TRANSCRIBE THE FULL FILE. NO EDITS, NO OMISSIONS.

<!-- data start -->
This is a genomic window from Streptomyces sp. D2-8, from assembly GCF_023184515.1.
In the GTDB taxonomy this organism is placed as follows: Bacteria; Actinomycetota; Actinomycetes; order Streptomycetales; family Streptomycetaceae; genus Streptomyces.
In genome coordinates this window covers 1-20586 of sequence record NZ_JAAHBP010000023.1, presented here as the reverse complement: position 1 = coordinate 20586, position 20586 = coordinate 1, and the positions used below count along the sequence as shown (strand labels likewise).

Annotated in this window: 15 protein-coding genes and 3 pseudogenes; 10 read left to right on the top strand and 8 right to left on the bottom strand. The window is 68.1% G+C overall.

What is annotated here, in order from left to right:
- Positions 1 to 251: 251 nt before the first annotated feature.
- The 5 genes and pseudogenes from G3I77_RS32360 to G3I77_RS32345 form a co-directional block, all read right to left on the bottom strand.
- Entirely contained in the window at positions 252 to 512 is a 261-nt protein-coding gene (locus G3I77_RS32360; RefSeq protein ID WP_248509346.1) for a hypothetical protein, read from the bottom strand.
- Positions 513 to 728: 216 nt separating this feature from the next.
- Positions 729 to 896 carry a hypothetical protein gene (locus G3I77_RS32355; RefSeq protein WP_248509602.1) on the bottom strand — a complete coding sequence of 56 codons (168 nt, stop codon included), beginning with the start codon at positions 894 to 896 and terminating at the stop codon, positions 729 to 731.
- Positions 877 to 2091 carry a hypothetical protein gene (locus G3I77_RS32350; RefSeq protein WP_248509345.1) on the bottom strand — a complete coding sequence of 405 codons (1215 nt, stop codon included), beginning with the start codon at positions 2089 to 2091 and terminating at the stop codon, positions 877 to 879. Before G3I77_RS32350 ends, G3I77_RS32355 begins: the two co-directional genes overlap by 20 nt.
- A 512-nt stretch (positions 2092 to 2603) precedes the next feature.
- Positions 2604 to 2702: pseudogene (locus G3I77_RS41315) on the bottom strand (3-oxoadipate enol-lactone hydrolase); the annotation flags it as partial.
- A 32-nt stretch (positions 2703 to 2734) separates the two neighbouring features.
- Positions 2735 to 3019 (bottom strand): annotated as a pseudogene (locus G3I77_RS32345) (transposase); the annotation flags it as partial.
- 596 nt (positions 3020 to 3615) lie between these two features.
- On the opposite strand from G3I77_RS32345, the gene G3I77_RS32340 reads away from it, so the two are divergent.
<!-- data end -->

This is a genomic window from Streptomyces sp. D2-8, from assembly GCF_023184515.1.
In the GTDB taxonomy this organism is placed as follows: Bacteria; Actinomycetota; Actinomycetes; order Streptomycetales; family Streptomycetaceae; genus Streptomyces.
In genome coordinates this window covers 1-20586 of sequence record NZ_JAAHBP010000023.1, presented here as the reverse complement: position 1 = coordinate 20586, position 20586 = coordinate 1, and the positions used below count along the sequence as shown (strand labels likewise).

Annotated in this window: 15 protein-coding genes and 3 pseudogenes; 10 read left to right on the top strand and 8 right to left on the bottom strand. The window is 68.1% G+C overall.

What is annotated here, in order from left to right:
- Positions 1 to 251: 251 nt before the first annotated feature.
- The 5 genes and pseudogenes from G3I77_RS32360 to G3I77_RS32345 form a co-directional block, all read right to left on the bottom strand.
- Entirely contained in the window at positions 252 to 512 is a 261-nt protein-coding gene (locus G3I77_RS32360; RefSeq protein ID WP_248509346.1) for a hypothetical protein, read from the bottom strand.
- Positions 513 to 728: 216 nt separating this feature from the next.
- Positions 729 to 896 carry a hypothetical protein gene (locus G3I77_RS32355; RefSeq protein WP_248509602.1) on the bottom strand — a complete coding sequence of 56 codons (168 nt, stop codon included), beginning with the start codon at positions 894 to 896 and terminating at the stop codon, positions 729 to 731.
- Positions 877 to 2091 carry a hypothetical protein gene (locus G3I77_RS32350; RefSeq protein WP_248509345.1) on the bottom strand — a complete coding sequence of 405 codons (1215 nt, stop codon included), beginning with the start codon at positions 2089 to 2091 and terminating at the stop codon, positions 877 to 879. Before G3I77_RS32350 ends, G3I77_RS32355 begins: the two co-directional genes overlap by 20 nt.
- A 512-nt stretch (positions 2092 to 2603) precedes the next feature.
- Positions 2604 to 2702: pseudogene (locus G3I77_RS41315) on the bottom strand (3-oxoadipate enol-lactone hydrolase); the annotation flags it as partial.
- A 32-nt stretch (positions 2703 to 2734) separates the two neighbouring features.
- Positions 2735 to 3019 (bottom strand): annotated as a pseudogene (locus G3I77_RS32345) (transposase); the annotation flags it as partial.
- 596 nt (positions 3020 to 3615) lie between these two features.
- On the opposite strand from G3I77_RS32345, the gene G3I77_RS32340 reads away from it, so the two are divergent.